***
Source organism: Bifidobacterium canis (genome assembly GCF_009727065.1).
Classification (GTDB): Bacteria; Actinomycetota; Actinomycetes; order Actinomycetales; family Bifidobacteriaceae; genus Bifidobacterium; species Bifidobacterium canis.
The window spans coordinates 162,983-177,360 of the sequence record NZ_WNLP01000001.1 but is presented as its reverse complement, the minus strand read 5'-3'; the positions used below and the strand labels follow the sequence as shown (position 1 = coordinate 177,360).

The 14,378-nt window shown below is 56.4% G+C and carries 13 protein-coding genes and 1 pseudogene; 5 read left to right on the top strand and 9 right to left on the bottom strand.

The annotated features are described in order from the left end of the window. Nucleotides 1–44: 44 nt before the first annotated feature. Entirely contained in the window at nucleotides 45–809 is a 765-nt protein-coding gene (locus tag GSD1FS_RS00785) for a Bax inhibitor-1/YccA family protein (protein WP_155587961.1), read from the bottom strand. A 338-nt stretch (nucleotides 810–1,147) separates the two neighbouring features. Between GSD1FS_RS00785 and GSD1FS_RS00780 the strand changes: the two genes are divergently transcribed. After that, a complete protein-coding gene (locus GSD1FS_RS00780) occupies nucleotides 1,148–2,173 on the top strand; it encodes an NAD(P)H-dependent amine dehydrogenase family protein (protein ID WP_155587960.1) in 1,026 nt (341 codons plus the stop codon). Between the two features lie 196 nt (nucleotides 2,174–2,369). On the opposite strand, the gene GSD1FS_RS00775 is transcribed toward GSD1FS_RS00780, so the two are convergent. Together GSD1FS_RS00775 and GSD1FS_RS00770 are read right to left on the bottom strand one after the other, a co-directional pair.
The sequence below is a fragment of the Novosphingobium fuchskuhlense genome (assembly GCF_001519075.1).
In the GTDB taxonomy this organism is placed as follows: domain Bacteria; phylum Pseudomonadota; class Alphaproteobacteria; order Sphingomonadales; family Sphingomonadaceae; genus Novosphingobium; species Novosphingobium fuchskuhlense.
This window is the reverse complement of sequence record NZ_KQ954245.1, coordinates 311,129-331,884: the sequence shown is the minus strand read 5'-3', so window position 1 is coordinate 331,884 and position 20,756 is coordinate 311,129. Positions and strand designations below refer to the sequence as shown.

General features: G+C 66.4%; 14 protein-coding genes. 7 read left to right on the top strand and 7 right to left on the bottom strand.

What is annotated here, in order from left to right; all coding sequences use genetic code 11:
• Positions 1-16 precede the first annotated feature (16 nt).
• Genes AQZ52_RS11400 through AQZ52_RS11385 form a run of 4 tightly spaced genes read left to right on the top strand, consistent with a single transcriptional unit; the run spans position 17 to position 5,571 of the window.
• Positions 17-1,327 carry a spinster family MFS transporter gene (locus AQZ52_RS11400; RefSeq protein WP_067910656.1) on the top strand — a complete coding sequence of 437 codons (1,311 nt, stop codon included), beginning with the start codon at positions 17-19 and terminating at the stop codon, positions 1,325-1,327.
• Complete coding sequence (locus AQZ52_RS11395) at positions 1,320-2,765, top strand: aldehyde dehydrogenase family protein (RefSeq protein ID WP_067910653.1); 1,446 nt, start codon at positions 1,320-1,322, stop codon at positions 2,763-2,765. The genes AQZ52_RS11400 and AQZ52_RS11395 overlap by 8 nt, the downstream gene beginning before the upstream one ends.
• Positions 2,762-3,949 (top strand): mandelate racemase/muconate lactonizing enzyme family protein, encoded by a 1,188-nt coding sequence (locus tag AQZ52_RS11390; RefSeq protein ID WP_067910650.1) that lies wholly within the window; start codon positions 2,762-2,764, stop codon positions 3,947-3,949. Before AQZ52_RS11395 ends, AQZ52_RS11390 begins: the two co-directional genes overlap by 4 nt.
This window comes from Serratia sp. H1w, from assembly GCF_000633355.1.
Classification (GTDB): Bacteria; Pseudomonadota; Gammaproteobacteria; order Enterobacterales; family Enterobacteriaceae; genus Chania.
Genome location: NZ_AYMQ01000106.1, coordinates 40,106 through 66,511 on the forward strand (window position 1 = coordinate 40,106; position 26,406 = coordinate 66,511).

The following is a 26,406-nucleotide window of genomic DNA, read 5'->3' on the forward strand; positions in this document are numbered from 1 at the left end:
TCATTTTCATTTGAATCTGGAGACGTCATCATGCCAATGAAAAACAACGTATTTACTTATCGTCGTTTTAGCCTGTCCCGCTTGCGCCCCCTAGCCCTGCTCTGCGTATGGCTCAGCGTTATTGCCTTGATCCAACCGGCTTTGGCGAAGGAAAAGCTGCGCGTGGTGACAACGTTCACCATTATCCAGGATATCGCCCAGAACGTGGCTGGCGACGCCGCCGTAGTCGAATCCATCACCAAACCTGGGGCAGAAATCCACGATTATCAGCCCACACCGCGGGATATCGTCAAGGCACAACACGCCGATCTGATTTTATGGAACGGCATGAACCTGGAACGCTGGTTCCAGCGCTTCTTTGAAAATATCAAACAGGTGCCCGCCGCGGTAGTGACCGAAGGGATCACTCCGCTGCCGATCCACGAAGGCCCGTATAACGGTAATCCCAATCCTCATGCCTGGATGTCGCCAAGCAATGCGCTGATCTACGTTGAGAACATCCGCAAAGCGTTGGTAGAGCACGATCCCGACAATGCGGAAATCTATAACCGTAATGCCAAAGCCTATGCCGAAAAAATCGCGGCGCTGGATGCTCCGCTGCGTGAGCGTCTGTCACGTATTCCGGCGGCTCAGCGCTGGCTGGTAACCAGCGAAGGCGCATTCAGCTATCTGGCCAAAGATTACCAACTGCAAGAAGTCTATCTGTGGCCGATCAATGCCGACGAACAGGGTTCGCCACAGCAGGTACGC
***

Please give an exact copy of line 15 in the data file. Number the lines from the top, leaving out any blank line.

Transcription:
• Positions 2,762-3,949 (top strand): mandelate racemase/muconate lactonizing enzyme family protein, encoded by a 1,188-nt coding sequence (locus tag AQZ52_RS11390; RefSeq protein ID WP_067910650.1) that lies wholly within the window; start codon positions 2,762-2,764, stop codon positions 3,947-3,949. Before AQZ52_RS11395 ends, AQZ52_RS11390 begins: the two co-directional genes overlap by 4 nt.